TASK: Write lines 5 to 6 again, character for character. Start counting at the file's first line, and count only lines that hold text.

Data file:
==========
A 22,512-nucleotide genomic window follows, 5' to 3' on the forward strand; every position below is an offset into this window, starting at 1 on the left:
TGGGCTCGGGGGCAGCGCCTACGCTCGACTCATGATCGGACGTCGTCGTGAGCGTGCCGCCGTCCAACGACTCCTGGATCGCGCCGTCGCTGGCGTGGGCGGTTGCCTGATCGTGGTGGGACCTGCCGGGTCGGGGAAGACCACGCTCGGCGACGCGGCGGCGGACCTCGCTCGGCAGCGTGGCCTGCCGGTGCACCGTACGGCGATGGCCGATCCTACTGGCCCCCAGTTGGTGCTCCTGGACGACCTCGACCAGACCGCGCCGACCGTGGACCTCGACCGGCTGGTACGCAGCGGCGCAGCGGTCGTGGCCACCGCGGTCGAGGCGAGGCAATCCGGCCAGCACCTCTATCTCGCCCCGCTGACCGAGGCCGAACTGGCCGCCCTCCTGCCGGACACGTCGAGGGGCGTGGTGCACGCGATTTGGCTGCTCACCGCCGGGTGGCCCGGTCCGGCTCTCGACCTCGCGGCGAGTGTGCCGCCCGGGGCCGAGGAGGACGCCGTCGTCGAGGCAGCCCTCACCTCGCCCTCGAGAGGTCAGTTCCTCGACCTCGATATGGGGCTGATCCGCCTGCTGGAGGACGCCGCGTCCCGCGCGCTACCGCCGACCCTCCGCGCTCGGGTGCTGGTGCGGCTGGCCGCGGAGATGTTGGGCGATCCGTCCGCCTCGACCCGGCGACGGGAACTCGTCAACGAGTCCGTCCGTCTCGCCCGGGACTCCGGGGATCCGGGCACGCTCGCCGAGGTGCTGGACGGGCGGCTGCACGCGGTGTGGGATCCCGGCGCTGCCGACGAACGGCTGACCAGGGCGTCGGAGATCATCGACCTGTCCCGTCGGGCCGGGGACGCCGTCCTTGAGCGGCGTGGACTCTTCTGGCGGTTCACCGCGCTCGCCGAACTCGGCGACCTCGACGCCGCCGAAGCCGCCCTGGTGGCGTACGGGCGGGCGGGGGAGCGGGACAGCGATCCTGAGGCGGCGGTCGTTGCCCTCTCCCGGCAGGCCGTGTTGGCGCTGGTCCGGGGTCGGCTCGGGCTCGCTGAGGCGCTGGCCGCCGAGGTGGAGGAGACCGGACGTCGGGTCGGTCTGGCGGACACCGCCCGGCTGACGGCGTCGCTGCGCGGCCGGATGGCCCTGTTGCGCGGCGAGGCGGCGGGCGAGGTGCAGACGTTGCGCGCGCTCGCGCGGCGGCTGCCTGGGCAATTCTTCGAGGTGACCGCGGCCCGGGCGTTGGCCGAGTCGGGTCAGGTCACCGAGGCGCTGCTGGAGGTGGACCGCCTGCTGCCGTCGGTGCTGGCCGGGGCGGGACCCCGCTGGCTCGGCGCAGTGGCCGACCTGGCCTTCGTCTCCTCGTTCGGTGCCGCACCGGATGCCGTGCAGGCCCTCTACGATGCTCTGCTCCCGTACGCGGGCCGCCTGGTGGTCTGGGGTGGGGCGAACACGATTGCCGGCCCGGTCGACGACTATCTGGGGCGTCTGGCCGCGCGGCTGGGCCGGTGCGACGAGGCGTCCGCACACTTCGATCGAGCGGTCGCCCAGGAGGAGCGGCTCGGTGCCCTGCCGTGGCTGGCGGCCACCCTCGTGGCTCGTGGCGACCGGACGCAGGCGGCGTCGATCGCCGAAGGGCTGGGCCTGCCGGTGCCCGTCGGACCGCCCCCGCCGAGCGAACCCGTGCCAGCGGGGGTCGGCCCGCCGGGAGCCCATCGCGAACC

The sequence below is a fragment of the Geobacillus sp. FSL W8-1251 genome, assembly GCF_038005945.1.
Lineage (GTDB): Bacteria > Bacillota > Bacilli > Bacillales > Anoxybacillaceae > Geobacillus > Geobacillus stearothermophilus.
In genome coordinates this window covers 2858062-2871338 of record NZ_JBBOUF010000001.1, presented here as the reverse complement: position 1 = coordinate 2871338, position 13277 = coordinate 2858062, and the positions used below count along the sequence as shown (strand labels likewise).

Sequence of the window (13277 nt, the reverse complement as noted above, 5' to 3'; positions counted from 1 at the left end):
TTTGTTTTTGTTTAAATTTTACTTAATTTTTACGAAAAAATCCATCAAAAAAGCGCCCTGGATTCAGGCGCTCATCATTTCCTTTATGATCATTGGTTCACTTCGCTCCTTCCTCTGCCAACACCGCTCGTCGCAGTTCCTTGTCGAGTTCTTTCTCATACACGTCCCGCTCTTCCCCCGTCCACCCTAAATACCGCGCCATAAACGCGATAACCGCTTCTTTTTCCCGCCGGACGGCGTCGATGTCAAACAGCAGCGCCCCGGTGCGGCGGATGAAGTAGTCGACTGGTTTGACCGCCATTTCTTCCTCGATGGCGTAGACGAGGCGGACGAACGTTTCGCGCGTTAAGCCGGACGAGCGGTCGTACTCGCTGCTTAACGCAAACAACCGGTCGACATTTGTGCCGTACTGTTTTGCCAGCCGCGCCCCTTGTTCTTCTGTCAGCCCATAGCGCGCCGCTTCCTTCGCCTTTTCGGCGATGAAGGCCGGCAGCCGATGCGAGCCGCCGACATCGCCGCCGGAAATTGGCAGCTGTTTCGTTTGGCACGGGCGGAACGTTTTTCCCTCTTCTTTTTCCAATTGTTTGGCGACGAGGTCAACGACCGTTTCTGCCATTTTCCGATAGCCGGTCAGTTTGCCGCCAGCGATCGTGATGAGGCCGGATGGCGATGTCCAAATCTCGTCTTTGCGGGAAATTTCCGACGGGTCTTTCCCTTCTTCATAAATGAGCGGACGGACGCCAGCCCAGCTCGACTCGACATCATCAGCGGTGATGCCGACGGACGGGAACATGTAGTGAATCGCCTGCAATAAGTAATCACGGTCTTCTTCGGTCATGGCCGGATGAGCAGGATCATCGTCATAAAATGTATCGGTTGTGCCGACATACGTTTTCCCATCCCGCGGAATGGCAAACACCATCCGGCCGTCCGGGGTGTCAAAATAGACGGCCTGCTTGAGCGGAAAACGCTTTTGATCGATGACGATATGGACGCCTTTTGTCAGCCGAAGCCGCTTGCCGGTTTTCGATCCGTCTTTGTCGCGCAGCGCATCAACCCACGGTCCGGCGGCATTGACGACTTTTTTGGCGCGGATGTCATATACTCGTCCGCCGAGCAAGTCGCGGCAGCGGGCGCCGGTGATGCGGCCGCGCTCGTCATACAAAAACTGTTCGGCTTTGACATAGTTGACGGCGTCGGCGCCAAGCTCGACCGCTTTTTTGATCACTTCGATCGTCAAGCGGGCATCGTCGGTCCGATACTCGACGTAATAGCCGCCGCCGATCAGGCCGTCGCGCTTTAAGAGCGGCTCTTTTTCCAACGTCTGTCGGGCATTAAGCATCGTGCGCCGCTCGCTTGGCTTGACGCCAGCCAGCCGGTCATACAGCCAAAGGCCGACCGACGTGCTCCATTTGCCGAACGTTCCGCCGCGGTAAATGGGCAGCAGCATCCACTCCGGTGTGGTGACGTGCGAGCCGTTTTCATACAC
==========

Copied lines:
In genome coordinates this window covers 2858062-2871338 of record NZ_JBBOUF010000001.1, presented here as the reverse complement: position 1 = coordinate 2871338, position 13277 = coordinate 2858062, and the positions used below count along the sequence as shown (strand labels likewise).

Sequence of the window (13277 nt, the reverse complement as noted above, 5' to 3'; positions counted from 1 at the left end):